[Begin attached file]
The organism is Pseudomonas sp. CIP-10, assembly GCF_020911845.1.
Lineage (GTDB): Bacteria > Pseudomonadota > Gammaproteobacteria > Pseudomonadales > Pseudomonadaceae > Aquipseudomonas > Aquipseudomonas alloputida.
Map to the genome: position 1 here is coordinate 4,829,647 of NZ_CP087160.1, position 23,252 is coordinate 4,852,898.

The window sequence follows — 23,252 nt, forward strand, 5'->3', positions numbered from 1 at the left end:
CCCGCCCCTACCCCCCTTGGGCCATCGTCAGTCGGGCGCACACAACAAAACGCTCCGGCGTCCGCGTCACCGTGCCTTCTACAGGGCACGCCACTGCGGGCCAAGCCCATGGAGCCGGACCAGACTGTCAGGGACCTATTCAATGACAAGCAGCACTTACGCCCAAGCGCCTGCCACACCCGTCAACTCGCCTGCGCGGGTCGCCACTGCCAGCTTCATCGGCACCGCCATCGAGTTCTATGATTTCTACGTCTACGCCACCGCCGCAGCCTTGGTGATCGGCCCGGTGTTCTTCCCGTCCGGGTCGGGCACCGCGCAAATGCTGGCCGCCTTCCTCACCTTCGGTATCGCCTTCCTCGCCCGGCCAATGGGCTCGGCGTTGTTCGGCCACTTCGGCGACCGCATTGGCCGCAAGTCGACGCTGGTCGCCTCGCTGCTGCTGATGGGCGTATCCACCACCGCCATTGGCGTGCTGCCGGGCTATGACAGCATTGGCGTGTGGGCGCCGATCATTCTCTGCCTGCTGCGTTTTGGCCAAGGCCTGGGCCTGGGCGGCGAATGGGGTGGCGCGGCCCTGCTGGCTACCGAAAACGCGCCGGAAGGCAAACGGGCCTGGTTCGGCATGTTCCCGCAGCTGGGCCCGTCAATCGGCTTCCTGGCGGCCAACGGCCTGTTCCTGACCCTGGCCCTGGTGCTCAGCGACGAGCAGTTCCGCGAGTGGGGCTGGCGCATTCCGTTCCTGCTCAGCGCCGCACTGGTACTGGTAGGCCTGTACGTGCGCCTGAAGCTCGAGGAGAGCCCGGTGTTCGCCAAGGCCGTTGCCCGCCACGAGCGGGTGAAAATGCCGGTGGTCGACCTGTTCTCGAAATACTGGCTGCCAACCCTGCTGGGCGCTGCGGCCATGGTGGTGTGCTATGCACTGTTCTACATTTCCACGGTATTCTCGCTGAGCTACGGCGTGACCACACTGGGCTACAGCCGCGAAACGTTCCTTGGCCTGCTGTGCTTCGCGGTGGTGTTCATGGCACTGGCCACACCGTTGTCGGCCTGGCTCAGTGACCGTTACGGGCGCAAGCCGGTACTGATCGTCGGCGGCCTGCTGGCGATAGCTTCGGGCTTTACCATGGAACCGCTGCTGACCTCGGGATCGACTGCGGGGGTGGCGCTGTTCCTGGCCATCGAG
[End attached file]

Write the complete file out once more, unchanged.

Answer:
The organism is Pseudomonas sp. CIP-10, assembly GCF_020911845.1.
Lineage (GTDB): Bacteria > Pseudomonadota > Gammaproteobacteria > Pseudomonadales > Pseudomonadaceae > Aquipseudomonas > Aquipseudomonas alloputida.
Map to the genome: position 1 here is coordinate 4,829,647 of NZ_CP087160.1, position 23,252 is coordinate 4,852,898.

The window sequence follows — 23,252 nt, forward strand, 5'->3', positions numbered from 1 at the left end:
CCCGCCCCTACCCCCCTTGGGCCATCGTCAGTCGGGCGCACACAACAAAACGCTCCGGCGTCCGCGTCACCGTGCCTTCTACAGGGCACGCCACTGCGGGCCAAGCCCATGGAGCCGGACCAGACTGTCAGGGACCTATTCAATGACAAGCAGCACTTACGCCCAAGCGCCTGCCACACCCGTCAACTCGCCTGCGCGGGTCGCCACTGCCAGCTTCATCGGCACCGCCATCGAGTTCTATGATTTCTACGTCTACGCCACCGCCGCAGCCTTGGTGATCGGCCCGGTGTTCTTCCCGTCCGGGTCGGGCACCGCGCAAATGCTGGCCGCCTTCCTCACCTTCGGTATCGCCTTCCTCGCCCGGCCAATGGGCTCGGCGTTGTTCGGCCACTTCGGCGACCGCATTGGCCGCAAGTCGACGCTGGTCGCCTCGCTGCTGCTGATGGGCGTATCCACCACCGCCATTGGCGTGCTGCCGGGCTATGACAGCATTGGCGTGTGGGCGCCGATCATTCTCTGCCTGCTGCGTTTTGGCCAAGGCCTGGGCCTGGGCGGCGAATGGGGTGGCGCGGCCCTGCTGGCTACCGAAAACGCGCCGGAAGGCAAACGGGCCTGGTTCGGCATGTTCCCGCAGCTGGGCCCGTCAATCGGCTTCCTGGCGGCCAACGGCCTGTTCCTGACCCTGGCCCTGGTGCTCAGCGACGAGCAGTTCCGCGAGTGGGGCTGGCGCATTCCGTTCCTGCTCAGCGCCGCACTGGTACTGGTAGGCCTGTACGTGCGCCTGAAGCTCGAGGAGAGCCCGGTGTTCGCCAAGGCCGTTGCCCGCCACGAGCGGGTGAAAATGCCGGTGGTCGACCTGTTCTCGAAATACTGGCTGCCAACCCTGCTGGGCGCTGCGGCCATGGTGGTGTGCTATGCACTGTTCTACATTTCCACGGTATTCTCGCTGAGCTACGGCGTGACCACACTGGGCTACAGCCGCGAAACGTTCCTTGGCCTGCTGTGCTTCGCGGTGGTGTTCATGGCACTGGCCACACCGTTGTCGGCCTGGCTCAGTGACCGTTACGGGCGCAAGCCGGTACTGATCGTCGGCGGCCTGCTGGCGATAGCTTCGGGCTTTACCATGGAACCGCTGCTGACCTCGGGATCGACTGCGGGGGTGGCGCTGTTCCTGGCCATCGAG